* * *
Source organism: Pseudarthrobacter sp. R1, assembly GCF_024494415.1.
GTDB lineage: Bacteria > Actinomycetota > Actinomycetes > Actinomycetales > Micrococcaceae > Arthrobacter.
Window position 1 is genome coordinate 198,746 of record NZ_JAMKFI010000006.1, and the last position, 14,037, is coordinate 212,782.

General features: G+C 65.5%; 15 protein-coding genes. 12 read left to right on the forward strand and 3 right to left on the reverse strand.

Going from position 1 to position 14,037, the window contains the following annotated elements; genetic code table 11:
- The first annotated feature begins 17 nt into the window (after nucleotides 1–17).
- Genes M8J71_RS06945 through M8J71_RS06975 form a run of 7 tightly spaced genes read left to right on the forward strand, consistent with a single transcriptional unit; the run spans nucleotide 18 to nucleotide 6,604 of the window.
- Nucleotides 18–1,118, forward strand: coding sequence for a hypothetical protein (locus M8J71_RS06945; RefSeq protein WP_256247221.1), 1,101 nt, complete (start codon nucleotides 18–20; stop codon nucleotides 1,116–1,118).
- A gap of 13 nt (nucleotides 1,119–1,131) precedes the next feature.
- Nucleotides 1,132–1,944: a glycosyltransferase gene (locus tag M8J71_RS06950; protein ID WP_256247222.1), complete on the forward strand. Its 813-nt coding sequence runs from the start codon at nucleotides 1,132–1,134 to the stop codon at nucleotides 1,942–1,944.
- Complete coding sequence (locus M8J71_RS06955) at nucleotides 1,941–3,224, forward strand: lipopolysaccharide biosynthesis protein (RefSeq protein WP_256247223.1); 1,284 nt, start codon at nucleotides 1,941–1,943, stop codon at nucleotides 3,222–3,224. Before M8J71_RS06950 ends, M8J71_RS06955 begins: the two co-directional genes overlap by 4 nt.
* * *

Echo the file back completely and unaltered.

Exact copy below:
Source organism: Pseudarthrobacter sp. R1, assembly GCF_024494415.1.
GTDB lineage: Bacteria > Actinomycetota > Actinomycetes > Actinomycetales > Micrococcaceae > Arthrobacter.
Window position 1 is genome coordinate 198,746 of record NZ_JAMKFI010000006.1, and the last position, 14,037, is coordinate 212,782.

General features: G+C 65.5%; 15 protein-coding genes. 12 read left to right on the forward strand and 3 right to left on the reverse strand.

Going from position 1 to position 14,037, the window contains the following annotated elements; genetic code table 11:
- The first annotated feature begins 17 nt into the window (after nucleotides 1–17).
- Genes M8J71_RS06945 through M8J71_RS06975 form a run of 7 tightly spaced genes read left to right on the forward strand, consistent with a single transcriptional unit; the run spans nucleotide 18 to nucleotide 6,604 of the window.
- Nucleotides 18–1,118, forward strand: coding sequence for a hypothetical protein (locus M8J71_RS06945; RefSeq protein WP_256247221.1), 1,101 nt, complete (start codon nucleotides 18–20; stop codon nucleotides 1,116–1,118).
- A gap of 13 nt (nucleotides 1,119–1,131) precedes the next feature.
- Nucleotides 1,132–1,944: a glycosyltransferase gene (locus tag M8J71_RS06950; protein ID WP_256247222.1), complete on the forward strand. Its 813-nt coding sequence runs from the start codon at nucleotides 1,132–1,134 to the stop codon at nucleotides 1,942–1,944.
- Complete coding sequence (locus M8J71_RS06955) at nucleotides 1,941–3,224, forward strand: lipopolysaccharide biosynthesis protein (RefSeq protein WP_256247223.1); 1,284 nt, start codon at nucleotides 1,941–1,943, stop codon at nucleotides 3,222–3,224. Before M8J71_RS06950 ends, M8J71_RS06955 begins: the two co-directional genes overlap by 4 nt.